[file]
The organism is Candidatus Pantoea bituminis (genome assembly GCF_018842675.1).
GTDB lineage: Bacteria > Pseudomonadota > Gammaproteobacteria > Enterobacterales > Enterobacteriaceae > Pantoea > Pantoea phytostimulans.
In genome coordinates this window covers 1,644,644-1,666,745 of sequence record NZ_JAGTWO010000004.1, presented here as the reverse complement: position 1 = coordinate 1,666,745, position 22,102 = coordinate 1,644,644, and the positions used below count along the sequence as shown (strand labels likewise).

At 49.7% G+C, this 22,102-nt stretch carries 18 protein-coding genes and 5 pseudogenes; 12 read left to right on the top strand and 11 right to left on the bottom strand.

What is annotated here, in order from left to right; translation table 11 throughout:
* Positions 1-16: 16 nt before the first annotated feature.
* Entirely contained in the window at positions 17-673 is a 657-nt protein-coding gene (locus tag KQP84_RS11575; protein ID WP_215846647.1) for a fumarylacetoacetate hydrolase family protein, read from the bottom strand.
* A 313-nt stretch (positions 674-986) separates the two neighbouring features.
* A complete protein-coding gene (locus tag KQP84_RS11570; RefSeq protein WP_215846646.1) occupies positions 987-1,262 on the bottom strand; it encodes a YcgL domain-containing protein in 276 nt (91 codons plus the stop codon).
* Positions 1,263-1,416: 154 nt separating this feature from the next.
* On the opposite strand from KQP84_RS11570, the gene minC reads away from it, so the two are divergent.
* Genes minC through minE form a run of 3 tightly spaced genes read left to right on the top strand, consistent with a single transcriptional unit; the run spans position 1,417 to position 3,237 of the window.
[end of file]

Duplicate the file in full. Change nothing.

The organism is Candidatus Pantoea bituminis (genome assembly GCF_018842675.1).
GTDB lineage: Bacteria > Pseudomonadota > Gammaproteobacteria > Enterobacterales > Enterobacteriaceae > Pantoea > Pantoea phytostimulans.
In genome coordinates this window covers 1,644,644-1,666,745 of sequence record NZ_JAGTWO010000004.1, presented here as the reverse complement: position 1 = coordinate 1,666,745, position 22,102 = coordinate 1,644,644, and the positions used below count along the sequence as shown (strand labels likewise).

At 49.7% G+C, this 22,102-nt stretch carries 18 protein-coding genes and 5 pseudogenes; 12 read left to right on the top strand and 11 right to left on the bottom strand.

What is annotated here, in order from left to right; translation table 11 throughout:
* Positions 1-16: 16 nt before the first annotated feature.
* Entirely contained in the window at positions 17-673 is a 657-nt protein-coding gene (locus tag KQP84_RS11575; protein ID WP_215846647.1) for a fumarylacetoacetate hydrolase family protein, read from the bottom strand.
* A 313-nt stretch (positions 674-986) separates the two neighbouring features.
* A complete protein-coding gene (locus tag KQP84_RS11570; RefSeq protein WP_215846646.1) occupies positions 987-1,262 on the bottom strand; it encodes a YcgL domain-containing protein in 276 nt (91 codons plus the stop codon).
* Positions 1,263-1,416: 154 nt separating this feature from the next.
* On the opposite strand from KQP84_RS11570, the gene minC reads away from it, so the two are divergent.
* Genes minC through minE form a run of 3 tightly spaced genes read left to right on the top strand, consistent with a single transcriptional unit; the run spans position 1,417 to position 3,237 of the window.